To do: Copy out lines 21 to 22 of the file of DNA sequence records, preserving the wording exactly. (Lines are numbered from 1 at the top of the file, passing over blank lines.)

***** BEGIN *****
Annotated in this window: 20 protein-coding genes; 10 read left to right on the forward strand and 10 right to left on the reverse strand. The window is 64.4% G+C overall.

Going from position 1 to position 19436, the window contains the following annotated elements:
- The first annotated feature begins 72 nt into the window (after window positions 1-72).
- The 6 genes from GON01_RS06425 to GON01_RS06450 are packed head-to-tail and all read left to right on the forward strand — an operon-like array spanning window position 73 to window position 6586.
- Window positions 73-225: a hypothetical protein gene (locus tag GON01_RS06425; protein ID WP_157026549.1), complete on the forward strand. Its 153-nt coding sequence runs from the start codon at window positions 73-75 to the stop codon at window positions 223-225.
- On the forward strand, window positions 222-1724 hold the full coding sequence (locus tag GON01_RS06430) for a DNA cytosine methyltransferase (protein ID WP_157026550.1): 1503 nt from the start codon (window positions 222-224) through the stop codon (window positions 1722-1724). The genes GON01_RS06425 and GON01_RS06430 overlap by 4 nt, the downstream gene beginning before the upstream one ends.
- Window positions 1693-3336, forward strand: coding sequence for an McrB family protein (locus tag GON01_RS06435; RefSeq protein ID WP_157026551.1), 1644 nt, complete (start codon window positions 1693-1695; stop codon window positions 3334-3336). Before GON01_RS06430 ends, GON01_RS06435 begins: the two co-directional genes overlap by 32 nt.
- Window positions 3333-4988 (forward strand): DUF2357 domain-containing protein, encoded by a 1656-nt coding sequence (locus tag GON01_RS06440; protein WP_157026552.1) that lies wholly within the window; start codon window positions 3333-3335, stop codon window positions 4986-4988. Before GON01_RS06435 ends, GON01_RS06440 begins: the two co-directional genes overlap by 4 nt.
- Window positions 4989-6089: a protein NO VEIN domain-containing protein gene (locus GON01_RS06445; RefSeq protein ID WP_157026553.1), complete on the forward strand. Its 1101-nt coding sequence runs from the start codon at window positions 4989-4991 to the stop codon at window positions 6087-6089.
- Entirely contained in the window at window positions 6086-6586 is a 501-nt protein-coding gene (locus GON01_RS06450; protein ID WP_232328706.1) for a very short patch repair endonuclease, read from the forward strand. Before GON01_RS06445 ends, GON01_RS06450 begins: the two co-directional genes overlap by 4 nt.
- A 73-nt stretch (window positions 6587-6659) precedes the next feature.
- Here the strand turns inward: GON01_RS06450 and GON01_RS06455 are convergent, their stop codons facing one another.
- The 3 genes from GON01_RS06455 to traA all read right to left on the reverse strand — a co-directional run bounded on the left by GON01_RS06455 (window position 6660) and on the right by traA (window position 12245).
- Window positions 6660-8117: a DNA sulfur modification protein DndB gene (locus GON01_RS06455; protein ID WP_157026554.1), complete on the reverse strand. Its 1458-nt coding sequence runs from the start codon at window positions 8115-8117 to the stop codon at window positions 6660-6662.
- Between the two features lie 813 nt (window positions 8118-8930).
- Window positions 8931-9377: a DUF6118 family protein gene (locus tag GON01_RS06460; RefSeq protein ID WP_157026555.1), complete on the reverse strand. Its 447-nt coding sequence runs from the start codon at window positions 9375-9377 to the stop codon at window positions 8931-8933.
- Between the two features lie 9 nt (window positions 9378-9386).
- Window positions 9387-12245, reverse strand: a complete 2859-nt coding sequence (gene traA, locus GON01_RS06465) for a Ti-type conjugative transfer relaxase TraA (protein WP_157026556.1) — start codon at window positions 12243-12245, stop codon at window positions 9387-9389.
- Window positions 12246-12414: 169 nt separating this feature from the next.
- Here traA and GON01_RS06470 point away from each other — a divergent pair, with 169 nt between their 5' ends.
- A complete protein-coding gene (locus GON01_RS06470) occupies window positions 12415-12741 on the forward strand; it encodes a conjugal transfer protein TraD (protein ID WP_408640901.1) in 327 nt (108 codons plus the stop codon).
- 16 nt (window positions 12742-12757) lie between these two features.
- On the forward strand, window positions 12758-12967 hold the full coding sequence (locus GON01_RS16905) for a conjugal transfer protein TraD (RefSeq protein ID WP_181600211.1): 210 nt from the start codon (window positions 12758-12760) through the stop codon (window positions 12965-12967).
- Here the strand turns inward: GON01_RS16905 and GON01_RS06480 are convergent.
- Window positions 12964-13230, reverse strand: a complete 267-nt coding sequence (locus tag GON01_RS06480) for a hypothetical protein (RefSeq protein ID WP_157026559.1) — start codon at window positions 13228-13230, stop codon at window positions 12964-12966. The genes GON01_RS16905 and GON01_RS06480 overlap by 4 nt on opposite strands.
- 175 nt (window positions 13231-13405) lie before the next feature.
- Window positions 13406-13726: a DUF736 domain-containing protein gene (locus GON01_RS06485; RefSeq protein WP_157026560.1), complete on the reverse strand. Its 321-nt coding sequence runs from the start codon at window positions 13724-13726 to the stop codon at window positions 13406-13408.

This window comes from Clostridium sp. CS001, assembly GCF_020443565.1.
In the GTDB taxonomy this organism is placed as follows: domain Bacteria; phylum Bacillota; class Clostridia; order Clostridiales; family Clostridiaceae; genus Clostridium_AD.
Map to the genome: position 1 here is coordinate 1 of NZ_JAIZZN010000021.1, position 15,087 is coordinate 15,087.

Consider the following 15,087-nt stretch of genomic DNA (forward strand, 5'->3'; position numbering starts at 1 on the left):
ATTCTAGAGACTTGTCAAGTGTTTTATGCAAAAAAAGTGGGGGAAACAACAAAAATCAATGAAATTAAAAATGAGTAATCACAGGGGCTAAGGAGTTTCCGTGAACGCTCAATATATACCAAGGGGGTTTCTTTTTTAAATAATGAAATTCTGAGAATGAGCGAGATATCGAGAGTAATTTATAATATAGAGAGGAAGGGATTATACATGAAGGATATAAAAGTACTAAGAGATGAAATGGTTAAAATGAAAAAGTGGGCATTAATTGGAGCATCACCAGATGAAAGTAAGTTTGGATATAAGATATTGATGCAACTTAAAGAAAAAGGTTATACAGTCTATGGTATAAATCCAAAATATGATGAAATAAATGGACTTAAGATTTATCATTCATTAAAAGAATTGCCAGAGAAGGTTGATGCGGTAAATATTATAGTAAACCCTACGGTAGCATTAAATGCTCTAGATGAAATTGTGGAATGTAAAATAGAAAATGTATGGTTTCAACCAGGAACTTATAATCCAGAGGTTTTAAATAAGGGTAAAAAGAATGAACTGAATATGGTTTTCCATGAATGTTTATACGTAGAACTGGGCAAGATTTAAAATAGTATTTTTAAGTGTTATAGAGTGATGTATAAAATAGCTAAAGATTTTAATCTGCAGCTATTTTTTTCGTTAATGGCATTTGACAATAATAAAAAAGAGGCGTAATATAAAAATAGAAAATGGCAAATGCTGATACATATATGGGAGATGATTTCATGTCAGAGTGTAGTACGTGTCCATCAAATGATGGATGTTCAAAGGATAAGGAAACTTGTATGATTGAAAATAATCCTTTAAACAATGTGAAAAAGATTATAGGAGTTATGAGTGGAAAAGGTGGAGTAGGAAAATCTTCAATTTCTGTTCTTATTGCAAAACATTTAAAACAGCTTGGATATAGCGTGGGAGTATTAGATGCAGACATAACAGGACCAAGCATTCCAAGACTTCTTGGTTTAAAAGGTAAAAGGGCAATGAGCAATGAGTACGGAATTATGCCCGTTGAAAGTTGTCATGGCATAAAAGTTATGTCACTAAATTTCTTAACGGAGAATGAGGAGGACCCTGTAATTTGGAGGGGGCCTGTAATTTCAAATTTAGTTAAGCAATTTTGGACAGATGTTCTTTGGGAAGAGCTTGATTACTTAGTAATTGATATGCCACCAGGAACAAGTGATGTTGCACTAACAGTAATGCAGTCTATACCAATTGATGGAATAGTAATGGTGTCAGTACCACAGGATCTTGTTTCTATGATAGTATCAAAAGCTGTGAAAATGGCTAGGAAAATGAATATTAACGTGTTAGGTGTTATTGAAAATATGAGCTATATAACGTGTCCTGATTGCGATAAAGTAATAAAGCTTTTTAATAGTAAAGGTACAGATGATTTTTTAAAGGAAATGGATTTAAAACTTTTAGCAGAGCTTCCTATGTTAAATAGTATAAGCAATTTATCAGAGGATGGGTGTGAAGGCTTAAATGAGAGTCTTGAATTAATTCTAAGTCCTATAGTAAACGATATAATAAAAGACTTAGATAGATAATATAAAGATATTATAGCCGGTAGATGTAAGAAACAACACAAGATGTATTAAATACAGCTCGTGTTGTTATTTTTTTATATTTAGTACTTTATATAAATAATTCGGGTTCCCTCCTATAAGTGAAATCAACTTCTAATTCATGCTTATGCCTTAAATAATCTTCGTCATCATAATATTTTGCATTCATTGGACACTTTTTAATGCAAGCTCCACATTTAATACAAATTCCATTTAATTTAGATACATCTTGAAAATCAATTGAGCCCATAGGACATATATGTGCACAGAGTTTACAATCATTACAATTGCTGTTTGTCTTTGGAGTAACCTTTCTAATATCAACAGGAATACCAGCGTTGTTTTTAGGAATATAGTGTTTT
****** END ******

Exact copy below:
- A complete protein-coding gene (locus GON01_RS06470) occupies window positions 12415-12741 on the forward strand; it encodes a conjugal transfer protein TraD (protein ID WP_408640901.1) in 327 nt (108 codons plus the stop codon).
- 16 nt (window positions 12742-12757) lie between these two features.